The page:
The introduction of gas warfare in 1915 meant that soldiers of all sides would have to learn to survive this new weapon. The hills near Seaford played host to a training gas chamber for just this purpose.
The first serious use of gas as a weapon in the First World War came at Ypres in April 1915. The German army released clouds of deadly chlorine gas from bottles along their front which the breeze then carried into French trenches. When inhaled chlorine gas would quickly cause terrible damage to the respitory system. The British and French were quick to condemn this new weapon, as were allied nations such as America, but in September 1915 the British launched their own retaliatory gas attack at Loos.
As the war progressed, the combatants would produce gas weapons in ever increasing numbers with new variations such as phosgene, which was more deadly than chlorine and would often have a delayed reaction, and the infamous Mustard Gas which caused terrible internal and external blisters on those exposed to it. Disphosgene was developed by the German army and used against the French at Verdun as it destroyed the filters in gas masks leaving soldiers with no defence to it.
Poison gas was not a perfect weapon, however. Any change in the wind and clouds of gas could be blown back onto the attackers. Further issues came from the tendency of gas to linger in semi liquid puddles in No Man’s Land and in shell holes, making it an ongoing danger for both sides. The reliance on the breeze to convey gas to the enemy was also circumvented by the development of gas shell technology which meant that artillery batteries could fire gas directly into opposition trenches.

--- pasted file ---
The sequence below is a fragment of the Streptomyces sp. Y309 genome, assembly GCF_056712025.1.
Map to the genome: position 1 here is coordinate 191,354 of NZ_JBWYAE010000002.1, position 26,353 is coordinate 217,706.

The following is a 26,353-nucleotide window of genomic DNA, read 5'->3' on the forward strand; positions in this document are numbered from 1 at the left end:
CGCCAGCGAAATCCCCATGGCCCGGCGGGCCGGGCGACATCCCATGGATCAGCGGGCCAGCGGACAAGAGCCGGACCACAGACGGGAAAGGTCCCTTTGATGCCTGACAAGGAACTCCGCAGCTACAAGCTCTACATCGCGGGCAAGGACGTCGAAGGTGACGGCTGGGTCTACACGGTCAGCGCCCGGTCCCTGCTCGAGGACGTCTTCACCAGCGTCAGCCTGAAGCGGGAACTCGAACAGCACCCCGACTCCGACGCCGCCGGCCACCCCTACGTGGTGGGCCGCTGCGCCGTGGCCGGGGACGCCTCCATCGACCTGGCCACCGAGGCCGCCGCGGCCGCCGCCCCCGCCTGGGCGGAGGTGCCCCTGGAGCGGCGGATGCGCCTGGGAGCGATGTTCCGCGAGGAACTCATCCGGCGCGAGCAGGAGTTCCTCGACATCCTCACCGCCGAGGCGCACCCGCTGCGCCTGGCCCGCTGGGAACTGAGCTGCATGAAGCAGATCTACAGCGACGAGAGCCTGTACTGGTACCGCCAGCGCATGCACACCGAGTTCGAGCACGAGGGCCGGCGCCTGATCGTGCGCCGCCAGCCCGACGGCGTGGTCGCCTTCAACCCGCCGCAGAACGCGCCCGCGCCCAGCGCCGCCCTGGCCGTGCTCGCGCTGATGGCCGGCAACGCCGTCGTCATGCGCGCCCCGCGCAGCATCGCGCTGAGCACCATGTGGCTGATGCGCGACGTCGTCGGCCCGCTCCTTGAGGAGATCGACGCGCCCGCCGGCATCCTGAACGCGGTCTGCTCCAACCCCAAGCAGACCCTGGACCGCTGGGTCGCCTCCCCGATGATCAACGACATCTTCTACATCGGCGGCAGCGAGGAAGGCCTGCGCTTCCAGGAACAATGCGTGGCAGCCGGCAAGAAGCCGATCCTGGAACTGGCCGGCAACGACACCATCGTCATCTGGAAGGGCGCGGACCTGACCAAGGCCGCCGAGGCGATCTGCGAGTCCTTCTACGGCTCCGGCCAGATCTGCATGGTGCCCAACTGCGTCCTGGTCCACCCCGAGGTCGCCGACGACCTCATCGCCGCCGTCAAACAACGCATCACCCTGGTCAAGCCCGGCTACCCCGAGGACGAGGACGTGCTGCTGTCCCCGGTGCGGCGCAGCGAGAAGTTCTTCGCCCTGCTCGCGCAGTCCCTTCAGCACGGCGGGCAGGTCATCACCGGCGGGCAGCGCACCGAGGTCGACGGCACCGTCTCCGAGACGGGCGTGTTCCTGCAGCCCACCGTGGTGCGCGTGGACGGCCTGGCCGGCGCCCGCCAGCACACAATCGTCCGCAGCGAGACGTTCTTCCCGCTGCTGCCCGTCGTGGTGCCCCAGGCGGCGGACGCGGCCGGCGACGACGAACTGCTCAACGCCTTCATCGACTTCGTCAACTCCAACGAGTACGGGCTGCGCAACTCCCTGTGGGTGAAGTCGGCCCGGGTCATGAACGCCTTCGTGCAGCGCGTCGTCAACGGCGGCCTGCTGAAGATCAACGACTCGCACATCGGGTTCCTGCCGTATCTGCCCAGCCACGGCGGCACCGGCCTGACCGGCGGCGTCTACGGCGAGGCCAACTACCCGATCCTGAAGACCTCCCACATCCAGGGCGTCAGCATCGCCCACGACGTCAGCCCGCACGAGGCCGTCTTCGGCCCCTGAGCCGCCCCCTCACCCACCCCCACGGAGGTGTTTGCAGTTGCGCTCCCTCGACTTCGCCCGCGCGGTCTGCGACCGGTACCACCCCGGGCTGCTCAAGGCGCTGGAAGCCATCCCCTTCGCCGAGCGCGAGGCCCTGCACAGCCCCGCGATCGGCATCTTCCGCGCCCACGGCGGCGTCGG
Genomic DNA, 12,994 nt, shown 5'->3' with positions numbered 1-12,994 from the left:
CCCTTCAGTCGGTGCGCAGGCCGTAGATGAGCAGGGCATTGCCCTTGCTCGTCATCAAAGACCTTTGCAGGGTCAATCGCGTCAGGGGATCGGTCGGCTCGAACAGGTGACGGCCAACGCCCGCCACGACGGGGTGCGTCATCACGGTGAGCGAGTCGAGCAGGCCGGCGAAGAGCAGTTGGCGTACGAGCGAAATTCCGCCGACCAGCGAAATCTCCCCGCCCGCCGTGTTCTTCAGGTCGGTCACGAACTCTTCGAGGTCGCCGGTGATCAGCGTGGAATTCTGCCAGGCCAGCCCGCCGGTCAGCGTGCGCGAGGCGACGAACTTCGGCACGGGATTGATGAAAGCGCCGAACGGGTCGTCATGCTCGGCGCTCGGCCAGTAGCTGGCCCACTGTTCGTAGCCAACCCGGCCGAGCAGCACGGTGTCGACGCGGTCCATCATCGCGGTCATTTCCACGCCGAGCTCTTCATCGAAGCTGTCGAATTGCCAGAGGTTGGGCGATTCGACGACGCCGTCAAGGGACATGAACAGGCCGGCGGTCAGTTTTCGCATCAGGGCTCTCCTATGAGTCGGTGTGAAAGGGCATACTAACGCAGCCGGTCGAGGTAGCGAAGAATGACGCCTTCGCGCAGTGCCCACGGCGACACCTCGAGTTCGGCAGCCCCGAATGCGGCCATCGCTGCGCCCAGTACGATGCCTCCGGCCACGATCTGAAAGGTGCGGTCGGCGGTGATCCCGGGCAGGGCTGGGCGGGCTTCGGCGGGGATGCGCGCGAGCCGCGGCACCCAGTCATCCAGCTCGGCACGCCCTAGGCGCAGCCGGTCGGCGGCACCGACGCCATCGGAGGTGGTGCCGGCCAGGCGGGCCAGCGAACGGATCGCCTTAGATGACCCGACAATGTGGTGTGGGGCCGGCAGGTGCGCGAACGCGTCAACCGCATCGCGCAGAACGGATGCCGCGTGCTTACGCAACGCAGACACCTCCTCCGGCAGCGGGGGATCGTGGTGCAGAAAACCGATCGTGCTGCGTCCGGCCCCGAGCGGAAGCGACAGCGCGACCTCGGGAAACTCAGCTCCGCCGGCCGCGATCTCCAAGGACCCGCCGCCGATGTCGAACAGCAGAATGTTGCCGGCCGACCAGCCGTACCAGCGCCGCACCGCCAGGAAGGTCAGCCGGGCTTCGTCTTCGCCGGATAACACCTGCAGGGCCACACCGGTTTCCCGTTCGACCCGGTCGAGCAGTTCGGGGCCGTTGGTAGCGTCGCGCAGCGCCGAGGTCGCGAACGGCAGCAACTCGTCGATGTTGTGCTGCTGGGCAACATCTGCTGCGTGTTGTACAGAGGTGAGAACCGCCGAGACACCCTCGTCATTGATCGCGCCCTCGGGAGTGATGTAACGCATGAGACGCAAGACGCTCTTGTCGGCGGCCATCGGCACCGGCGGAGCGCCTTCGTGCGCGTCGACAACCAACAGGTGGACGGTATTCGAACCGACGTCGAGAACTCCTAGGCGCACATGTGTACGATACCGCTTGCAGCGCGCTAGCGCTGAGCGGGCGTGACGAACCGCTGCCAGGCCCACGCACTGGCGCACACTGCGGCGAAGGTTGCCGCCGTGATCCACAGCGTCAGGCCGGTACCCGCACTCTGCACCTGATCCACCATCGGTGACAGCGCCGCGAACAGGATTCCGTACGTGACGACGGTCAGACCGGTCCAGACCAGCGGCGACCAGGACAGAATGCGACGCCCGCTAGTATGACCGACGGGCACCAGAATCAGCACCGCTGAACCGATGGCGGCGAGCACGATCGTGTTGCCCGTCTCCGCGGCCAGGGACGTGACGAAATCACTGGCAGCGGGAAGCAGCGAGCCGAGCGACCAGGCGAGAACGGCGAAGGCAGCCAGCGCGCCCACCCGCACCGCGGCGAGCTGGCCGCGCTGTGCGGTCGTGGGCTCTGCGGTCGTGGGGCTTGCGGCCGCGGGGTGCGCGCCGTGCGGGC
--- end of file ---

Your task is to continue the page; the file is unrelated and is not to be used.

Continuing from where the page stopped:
Protection against poison gas was of great importance to armies on both sides and lengths were taken to provide soldiers with a variety of gas masks that would allow them to survive contact with gas whilst still being able to fight if required. To provide soldiers with experience of gas, training camps were set up that required men to walk through gas filled chambers.
Following the war the use of poison gas was banned in international law in 1925. The gas shells used on the Western Front continue to hold very real dangers even to this day.
‘Gas Chamber at Seaford’
Fred Varley had been born in Sheffield in 1881 before emigrating to Canada in 1912. A keen painter he joined the Canadian Army in 1918 before his artistic skills came to be recognised. At this point he was designated an ‘official war artist’ and then travelled with Canadian soldiers recording their activities. In 1918, he painted a training session in a gas chamber at Seaford. He would continue to capture his wartime experience on canvas and many of this paintings are now famous for the scenes they portray and Varley’s increasing horror at the war.
After the war he was a founding member of the artistic ‘Group of Seven’ renowned for painting landscapes of the Canadian wilderness.
His striking image of the Gas Chamber at Seaford with the Cuckmere River in the background has been kindly provided to us by the Canadian War Museum and we thank them for it.